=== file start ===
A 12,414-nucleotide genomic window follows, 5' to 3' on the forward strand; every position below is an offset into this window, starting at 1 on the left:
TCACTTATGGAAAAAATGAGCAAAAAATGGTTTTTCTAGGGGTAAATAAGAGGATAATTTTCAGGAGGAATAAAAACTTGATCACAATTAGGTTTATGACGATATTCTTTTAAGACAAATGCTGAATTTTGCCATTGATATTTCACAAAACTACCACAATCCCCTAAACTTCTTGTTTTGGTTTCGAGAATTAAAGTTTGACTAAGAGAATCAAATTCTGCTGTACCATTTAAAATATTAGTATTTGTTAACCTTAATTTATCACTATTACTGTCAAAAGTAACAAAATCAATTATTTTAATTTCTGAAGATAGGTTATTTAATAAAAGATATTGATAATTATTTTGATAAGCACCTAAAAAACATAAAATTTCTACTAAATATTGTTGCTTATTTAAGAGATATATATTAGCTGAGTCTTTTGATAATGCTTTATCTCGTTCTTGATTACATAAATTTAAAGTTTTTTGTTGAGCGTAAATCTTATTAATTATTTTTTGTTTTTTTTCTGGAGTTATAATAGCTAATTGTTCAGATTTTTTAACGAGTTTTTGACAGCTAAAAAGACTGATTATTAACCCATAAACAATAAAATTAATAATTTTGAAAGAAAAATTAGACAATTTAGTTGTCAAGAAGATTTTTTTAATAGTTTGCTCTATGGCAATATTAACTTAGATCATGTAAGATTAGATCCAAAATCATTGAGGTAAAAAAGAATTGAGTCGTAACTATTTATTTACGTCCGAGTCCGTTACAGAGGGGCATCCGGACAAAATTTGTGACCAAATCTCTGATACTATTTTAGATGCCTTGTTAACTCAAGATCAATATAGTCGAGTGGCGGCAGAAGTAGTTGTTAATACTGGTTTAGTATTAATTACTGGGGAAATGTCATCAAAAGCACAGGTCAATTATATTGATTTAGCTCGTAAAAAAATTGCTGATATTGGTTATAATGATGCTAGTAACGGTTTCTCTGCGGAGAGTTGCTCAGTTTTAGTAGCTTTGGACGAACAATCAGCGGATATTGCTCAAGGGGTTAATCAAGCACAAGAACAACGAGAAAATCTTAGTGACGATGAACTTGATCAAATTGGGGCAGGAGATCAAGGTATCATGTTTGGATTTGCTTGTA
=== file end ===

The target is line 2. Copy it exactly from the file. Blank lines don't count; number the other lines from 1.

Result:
TCACTTATGGAAAAAATGAGCAAAAAATGGTTTTTCTAGGGGTAAATAAGAGGATAATTTTCAGGAGGAATAAAAACTTGATCACAATTAGGTTTATGACGATATTCTTTTAAGACAAATGCTGAATTTTGCCATTGATATTTCACAAAACTACCACAATCCCCTAAACTTCTTGTTTTGGTTTCGAGAATTAAAGTTTGACTAAGAGAATCAAATTCTGCTGTACCATTTAAAATATTAGTATTTGTTAACCTTAATTTATCACTATTACTGTCAAAAGTAACAAAATCAATTATTTTAATTTCTGAAGATAGGTTATTTAATAAAAGATATTGATAATTATTTTGATAAGCACCTAAAAAACATAAAATTTCTACTAAATATTGTTGCTTATTTAAGAGATATATATTAGCTGAGTCTTTTGATAATGCTTTATCTCGTTCTTGATTACATAAATTTAAAGTTTTTTGTTGAGCGTAAATCTTATTAATTATTTTTTGTTTTTTTTCTGGAGTTATAATAGCTAATTGTTCAGATTTTTTAACGAGTTTTTGACAGCTAAAAAGACTGATTATTAACCCATAAACAATAAAATTAATAATTTTGAAAGAAAAATTAGACAATTTAGTTGTCAAGAAGATTTTTTTAATAGTTTGCTCTATGGCAATATTAACTTAGATCATGTAAGATTAGATCCAAAATCATTGAGGTAAAAAAGAATTGAGTCGTAACTATTTATTTACGTCCGAGTCCGTTACAGAGGGGCATCCGGACAAAATTTGTGACCAAATCTCTGATACTATTTTAGATGCCTTGTTAACTCAAGATCAATATAGTCGAGTGGCGGCAGAAGTAGTTGTTAATACTGGTTTAGTATTAATTACTGGGGAAATGTCATCAAAAGCACAGGTCAATTATATTGATTTAGCTCGTAAAAAAATTGCTGATATTGGTTATAATGATGCTAGTAACGGTTTCTCTGCGGAGAGTTGCTCAGTTTTAGTAGCTTTGGACGAACAATCAGCGGATATTGCTCAAGGGGTTAATCAAGCACAAGAACAACGAGAAAATCTTAGTGACGATGAACTTGATCAAATTGGGGCAGGAGATCAAGGTATCATGTTTGGATTTGCTTGTA